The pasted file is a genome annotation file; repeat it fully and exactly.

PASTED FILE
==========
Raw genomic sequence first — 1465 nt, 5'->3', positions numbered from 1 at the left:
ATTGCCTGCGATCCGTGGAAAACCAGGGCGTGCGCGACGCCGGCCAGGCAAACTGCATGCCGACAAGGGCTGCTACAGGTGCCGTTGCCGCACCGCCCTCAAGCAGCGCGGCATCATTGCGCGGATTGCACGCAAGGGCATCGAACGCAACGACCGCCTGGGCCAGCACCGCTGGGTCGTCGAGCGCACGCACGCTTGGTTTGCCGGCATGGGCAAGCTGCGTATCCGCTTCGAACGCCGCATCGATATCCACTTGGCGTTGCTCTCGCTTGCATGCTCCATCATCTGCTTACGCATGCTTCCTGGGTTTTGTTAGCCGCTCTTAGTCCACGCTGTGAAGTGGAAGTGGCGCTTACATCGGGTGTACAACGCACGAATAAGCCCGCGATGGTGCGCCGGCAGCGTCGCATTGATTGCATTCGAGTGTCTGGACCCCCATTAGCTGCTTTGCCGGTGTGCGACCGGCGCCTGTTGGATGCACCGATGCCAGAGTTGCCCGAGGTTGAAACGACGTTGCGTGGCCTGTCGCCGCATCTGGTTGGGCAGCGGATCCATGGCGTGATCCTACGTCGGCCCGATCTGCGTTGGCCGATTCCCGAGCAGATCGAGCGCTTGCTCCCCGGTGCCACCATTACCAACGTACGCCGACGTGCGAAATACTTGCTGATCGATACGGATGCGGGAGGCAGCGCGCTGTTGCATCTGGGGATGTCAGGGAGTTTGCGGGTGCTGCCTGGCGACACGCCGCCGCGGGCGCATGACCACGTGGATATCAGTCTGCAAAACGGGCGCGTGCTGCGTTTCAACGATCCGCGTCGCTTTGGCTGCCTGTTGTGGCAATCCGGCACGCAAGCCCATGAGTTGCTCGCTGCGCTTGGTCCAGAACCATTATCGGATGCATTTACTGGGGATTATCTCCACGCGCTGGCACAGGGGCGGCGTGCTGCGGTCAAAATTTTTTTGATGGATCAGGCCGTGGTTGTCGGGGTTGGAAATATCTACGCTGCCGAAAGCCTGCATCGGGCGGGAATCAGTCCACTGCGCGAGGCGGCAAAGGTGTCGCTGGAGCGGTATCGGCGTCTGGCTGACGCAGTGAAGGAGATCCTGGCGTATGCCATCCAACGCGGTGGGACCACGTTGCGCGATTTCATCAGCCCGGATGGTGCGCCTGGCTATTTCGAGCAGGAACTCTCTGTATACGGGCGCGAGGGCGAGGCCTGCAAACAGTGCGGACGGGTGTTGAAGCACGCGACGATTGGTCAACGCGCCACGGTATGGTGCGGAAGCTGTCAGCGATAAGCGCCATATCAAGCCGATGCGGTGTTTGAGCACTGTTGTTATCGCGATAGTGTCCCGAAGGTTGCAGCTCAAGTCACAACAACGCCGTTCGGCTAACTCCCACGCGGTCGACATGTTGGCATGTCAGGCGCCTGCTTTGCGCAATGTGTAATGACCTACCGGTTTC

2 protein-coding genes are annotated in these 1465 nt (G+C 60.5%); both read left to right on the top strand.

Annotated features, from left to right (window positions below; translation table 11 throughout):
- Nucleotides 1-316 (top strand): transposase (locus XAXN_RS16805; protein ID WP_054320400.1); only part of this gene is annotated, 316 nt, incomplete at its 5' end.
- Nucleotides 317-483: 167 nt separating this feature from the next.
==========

Raw genomic sequence first — 1465 nt, 5'->3', positions numbered from 1 at the left:
ATTGCCTGCGATCCGTGGAAAACCAGGGCGTGCGCGACGCCGGCCAGGCAAACTGCATGCCGACAAGGGCTGCTACAGGTGCCGTTGCCGCACCGCCCTCAAGCAGCGCGGCATCATTGCGCGGATTGCACGCAAGGGCATCGAACGCAACGACCGCCTGGGCCAGCACCGCTGGGTCGTCGAGCGCACGCACGCTTGGTTTGCCGGCATGGGCAAGCTGCGTATCCGCTTCGAACGCCGCATCGATATCCACTTGGCGTTGCTCTCGCTTGCATGCTCCATCATCTGCTTACGCATGCTTCCTGGGTTTTGTTAGCCGCTCTTAGTCCACGCTGTGAAGTGGAAGTGGCGCTTACATCGGGTGTACAACGCACGAATAAGCCCGCGATGGTGCGCCGGCAGCGTCGCATTGATTGCATTCGAGTGTCTGGACCCCCATTAGCTGCTTTGCCGGTGTGCGACCGGCGCCTGTTGGATGCACCGATGCCAGAGTTGCCCGAGGTTGAAACGACGTTGCGTGGCCTGTCGCCGCATCTGGTTGGGCAGCGGATCCATGGCGTGATCCTACGTCGGCCCGATCTGCGTTGGCCGATTCCCGAGCAGATCGAGCGCTTGCTCCCCGGTGCCACCATTACCAACGTACGCCGACGTGCGAAATACTTGCTGATCGATACGGATGCGGGAGGCAGCGCGCTGTTGCATCTGGGGATGTCAGGGAGTTTGCGGGTGCTGCCTGGCGACACGCCGCCGCGGGCGCATGACCACGTGGATATCAGTCTGCAAAACGGGCGCGTGCTGCGTTTCAACGATCCGCGTCGCTTTGGCTGCCTGTTGTGGCAATCCGGCACGCAAGCCCATGAGTTGCTCGCTGCGCTTGGTCCAGAACCATTATCGGATGCATTTACTGGGGATTATCTCCACGCGCTGGCACAGGGGCGGCGTGCTGCGGTCAAAATTTTTTTGATGGATCAGGCCGTGGTTGTCGGGGTTGGAAATATCTACGCTGCCGAAAGCCTGCATCGGGCGGGAATCAGTCCACTGCGCGAGGCGGCAAAGGTGTCGCTGGAGCGGTATCGGCGTCTGGCTGACGCAGTGAAGGAGATCCTGGCGTATGCCATCCAACGCGGTGGGACCACGTTGCGCGATTTCATCAGCCCGGATGGTGCGCCTGGCTATTTCGAGCAGGAACTCTCTGTATACGGGCGCGAGGGCGAGGCCTGCAAACAGTGCGGACGGGTGTTGAAGCACGCGACGATTGGTCAACGCGCCACGGTATGGTGCGGAAGCTGTCAGCGATAAGCGCCATATCAAGCCGATGCGGTGTTTGAGCACTGTTGTTATCGCGATAGTGTCCCGAAGGTTGCAGCTCAAGTCACAACAACGCCGTTCGGCTAACTCCCACGCGGTCGACATGTTGGCATGTCAGGCGCCTGCTTTGCGCAATGTGTAATGACCTACCGGTTTC

2 protein-coding genes are annotated in these 1465 nt (G+C 60.5%); both read left to right on the top strand.

Annotated features, from left to right (window positions below; translation table 11 throughout):
- Nucleotides 1-316 (top strand): transposase (locus XAXN_RS16805; protein ID WP_054320400.1); only part of this gene is annotated, 316 nt, incomplete at its 5' end.
- Nucleotides 317-483: 167 nt separating this feature from the next.